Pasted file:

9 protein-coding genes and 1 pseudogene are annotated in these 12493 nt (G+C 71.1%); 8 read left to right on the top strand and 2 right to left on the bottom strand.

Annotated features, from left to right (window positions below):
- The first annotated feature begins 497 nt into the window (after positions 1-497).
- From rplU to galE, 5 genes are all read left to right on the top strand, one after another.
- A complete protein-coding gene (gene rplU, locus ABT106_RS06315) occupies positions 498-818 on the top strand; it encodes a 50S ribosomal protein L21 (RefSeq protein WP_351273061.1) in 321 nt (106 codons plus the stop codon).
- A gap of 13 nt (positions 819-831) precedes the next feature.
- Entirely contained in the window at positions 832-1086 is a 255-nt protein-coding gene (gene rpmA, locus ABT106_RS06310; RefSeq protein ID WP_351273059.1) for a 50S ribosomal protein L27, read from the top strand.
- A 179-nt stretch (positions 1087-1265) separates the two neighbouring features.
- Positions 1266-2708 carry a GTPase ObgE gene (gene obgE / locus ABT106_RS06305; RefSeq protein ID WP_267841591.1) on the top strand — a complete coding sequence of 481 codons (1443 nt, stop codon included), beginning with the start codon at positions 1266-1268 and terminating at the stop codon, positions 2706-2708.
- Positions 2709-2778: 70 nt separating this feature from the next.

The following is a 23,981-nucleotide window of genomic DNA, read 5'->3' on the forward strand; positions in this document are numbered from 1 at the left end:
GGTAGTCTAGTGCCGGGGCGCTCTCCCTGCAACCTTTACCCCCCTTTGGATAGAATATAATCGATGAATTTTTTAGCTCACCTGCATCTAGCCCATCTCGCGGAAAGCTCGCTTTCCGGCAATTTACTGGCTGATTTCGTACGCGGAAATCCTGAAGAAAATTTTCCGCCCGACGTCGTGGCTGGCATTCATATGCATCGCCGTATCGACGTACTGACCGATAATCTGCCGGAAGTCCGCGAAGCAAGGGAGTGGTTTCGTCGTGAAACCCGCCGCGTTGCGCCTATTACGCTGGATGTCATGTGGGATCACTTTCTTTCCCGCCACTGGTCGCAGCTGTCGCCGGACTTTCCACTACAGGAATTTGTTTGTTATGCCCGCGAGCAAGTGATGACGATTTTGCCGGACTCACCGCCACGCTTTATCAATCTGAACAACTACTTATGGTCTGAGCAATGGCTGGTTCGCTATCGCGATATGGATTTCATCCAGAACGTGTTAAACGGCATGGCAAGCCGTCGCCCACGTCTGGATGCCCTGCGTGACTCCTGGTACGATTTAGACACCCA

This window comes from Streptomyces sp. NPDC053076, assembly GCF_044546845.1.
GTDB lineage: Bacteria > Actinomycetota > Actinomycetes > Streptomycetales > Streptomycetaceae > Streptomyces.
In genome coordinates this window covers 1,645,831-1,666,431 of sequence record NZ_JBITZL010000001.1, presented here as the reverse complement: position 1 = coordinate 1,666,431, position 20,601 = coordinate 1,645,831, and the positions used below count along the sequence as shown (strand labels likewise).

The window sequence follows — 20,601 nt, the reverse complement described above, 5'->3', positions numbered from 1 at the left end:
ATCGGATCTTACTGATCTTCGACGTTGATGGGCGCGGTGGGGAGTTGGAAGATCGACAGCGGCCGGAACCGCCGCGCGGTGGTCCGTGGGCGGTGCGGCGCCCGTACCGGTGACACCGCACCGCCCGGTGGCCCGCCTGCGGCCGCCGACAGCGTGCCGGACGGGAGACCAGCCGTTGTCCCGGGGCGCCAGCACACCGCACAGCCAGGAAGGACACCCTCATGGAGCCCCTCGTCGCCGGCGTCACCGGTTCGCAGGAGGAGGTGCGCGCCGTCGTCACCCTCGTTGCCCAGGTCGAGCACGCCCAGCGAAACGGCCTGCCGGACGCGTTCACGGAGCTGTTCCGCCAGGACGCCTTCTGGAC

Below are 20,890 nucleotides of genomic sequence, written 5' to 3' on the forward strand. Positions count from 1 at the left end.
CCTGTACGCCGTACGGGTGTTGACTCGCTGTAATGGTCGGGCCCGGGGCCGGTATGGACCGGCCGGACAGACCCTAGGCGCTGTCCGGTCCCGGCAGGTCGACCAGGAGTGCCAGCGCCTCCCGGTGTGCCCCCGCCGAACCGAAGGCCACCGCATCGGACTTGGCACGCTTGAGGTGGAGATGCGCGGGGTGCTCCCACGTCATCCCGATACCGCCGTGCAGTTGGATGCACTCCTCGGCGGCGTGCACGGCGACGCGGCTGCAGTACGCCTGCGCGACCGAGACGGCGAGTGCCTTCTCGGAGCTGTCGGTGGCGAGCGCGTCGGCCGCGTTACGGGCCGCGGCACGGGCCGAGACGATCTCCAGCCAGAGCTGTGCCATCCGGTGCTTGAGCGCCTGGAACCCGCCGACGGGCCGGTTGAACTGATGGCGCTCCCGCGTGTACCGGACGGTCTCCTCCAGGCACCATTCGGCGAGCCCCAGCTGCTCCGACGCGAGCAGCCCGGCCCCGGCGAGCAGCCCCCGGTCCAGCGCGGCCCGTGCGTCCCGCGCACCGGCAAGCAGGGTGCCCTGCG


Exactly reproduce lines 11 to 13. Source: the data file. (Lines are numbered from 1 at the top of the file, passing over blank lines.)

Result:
The following is a 23,981-nucleotide window of genomic DNA, read 5'->3' on the forward strand; positions in this document are numbered from 1 at the left end:
GGTAGTCTAGTGCCGGGGCGCTCTCCCTGCAACCTTTACCCCCCTTTGGATAGAATATAATCGATGAATTTTTTAGCTCACCTGCATCTAGCCCATCTCGCGGAAAGCTCGCTTTCCGGCAATTTACTGGCTGATTTCGTACGCGGAAATCCTGAAGAAAATTTTCCGCCCGACGTCGTGGCTGGCATTCATATGCATCGCCGTATCGACGTACTGACCGATAATCTGCCGGAAGTCCGCGAAGCAAGGGAGTGGTTTCGTCGTGAAACCCGCCGCGTTGCGCCTATTACGCTGGATGTCATGTGGGATCACTTTCTTTCCCGCCACTGGTCGCAGCTGTCGCCGGACTTTCCACTACAGGAATTTGTTTGTTATGCCCGCGAGCAAGTGATGACGATTTTGCCGGACTCACCGCCACGCTTTATCAATCTGAACAACTACTTATGGTCTGAGCAATGGCTGGTTCGCTATCGCGATATGGATTTCATCCAGAACGTGTTAAACGGCATGGCAAGCCGTCGCCCACGTCTGGATGCCCTGCGTGACTCCTGGTACGATTTAGACACCCA

This window comes from Streptomyces sp. NPDC053076, assembly GCF_044546845.1.